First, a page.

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CityLab / February 27, 2019

Why Hong Kong is claiming gold greens for new housing

Hong Kong’s real estate market is the least affordable in the world. In a controversial decision, the government of Hong Kong announced it will seize 80 acres of land from a golf club to build public housing.

Plan Philly / February 27, 2019

Six ways Philadelphia can create more equitable, imaginative, and inviting spaces

Civic spaces across Philadelphia are changing. The ways these spaces are contributing to a stronger and more inclusive city include: providing compensation to community members who participate in the design process, grounding the design to serve local needs, supporting equitable growth measures when civic assets increase property and real estate values.

Curbed / February 25, 2019

At a new seaside park, landscaping becomes the playground

Enota, an architecture studio based in Slovenia, has completed the design of a new urban park in the Slovenian port city of Koper. The overhaul of the site seeks to connect two separate parts of town—waterfront area and redevelopment area—into a cohesive whole.

Next City / February 18, 2019

No place left to go: Business districts keep homeless populations on the move

Homelessness sparks heated battles over conflicting rights—the right of poor and homeless people to make use of public spaces versus the right of businesses to deter panhandling. Cities like Denver have created urban camping bans, which are spurring debates about the degree of influence that private interests, as represented by Business Improvement Districts, should exercise over the management of public space.

The Japan Times / February 15, 2019

Nature-short Bangkok debates whether to turn 'last' big green space into park or mall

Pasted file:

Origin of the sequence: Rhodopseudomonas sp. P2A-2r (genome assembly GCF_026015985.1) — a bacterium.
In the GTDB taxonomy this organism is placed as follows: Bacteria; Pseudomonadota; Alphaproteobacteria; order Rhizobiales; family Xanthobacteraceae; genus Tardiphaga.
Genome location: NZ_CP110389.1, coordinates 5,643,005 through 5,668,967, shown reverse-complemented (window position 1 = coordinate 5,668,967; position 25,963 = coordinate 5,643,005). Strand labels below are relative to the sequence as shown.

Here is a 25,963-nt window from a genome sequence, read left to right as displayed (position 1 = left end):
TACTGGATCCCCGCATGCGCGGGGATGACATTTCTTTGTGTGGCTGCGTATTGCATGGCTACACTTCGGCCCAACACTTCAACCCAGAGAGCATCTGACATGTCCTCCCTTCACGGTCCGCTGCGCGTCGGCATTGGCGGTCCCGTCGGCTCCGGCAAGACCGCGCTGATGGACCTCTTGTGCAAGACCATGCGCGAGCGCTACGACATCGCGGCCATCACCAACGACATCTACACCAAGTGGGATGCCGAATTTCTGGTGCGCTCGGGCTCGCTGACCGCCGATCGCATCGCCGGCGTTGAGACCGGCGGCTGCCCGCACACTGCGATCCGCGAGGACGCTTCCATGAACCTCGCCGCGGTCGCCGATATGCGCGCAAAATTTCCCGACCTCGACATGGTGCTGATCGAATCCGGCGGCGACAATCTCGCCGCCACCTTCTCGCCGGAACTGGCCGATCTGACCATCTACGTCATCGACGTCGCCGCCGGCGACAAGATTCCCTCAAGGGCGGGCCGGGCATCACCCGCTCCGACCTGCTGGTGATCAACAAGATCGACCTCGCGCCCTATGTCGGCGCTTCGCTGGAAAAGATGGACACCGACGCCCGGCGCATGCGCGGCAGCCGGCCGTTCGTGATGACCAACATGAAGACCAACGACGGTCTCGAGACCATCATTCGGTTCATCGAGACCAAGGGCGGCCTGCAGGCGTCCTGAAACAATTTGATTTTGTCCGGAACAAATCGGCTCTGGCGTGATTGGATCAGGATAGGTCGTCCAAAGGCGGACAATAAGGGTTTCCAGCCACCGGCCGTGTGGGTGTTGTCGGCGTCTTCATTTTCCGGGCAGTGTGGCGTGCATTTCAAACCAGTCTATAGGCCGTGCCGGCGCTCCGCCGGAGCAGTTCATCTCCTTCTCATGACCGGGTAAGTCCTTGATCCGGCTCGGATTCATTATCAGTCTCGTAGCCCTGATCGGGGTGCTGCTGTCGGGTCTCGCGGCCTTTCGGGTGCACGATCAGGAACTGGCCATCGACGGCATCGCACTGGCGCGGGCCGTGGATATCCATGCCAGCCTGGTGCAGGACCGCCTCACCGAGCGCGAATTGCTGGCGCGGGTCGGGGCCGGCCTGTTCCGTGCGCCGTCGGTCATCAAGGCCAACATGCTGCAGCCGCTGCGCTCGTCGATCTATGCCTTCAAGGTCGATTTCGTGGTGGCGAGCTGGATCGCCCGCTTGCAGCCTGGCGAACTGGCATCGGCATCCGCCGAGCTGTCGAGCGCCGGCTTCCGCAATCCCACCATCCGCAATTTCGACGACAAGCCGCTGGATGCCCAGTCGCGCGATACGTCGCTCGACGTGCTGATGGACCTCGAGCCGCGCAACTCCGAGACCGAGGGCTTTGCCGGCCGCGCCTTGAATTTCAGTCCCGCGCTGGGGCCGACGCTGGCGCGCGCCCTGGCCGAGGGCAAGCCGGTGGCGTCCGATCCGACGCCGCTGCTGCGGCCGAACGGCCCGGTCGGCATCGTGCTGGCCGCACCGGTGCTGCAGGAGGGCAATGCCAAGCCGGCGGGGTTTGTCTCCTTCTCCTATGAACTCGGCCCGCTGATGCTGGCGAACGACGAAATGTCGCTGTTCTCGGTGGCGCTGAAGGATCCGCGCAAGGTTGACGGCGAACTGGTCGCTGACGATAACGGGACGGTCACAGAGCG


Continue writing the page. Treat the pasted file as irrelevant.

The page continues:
The fate of the Makkasan area, a green space in the middle of Bangkok, is pitting communities and conservationists against developers and cash-strapped authorities. A group of Bangkok residents has launched a social media campaign called the Makkasan Hope project to push for a redevelopment of the space that will include a park, a rail museum, and the preservation of many old buildings instead of a mall.

Curbed / February 6, 2019

A coast-to-coast bike trail is coming to the US

The Rails-to-Trails Conservancy, the nation’s largest trails organization, recently announced their vision for the Great American Rail-Trail—a mega bike trail that would connect 4,000 miles of rail-trail and other multi-use trails to form a path across the country from Washington, DC to Washington State.

CityLab / February 5, 2019

Paris will finally let you have a little fun in public parks

Paris’s parks and gardens may be beautiful, but they’ve always had strict rules on how to enjoy the green spaces. Many of Paris’s public gardens have loosened their rules since the start of the new year—part of the City Hall-led drive to make Paris greener and more pleasant to live in.

Oregon Metro / February 4, 2019

Connect with Nature brings authentic community engagement to parks planning

In Portland, Oregon, the Metro Council is working with businesses and residents in the metropolitan area to plan for the future. In the process of planning two new parks, Metro empowered community partners and members from African-American, Hispanic, Asian, Indigenous, and immigrant and refugee communities to sit in the planner’s seat and guide the park design process and outcome.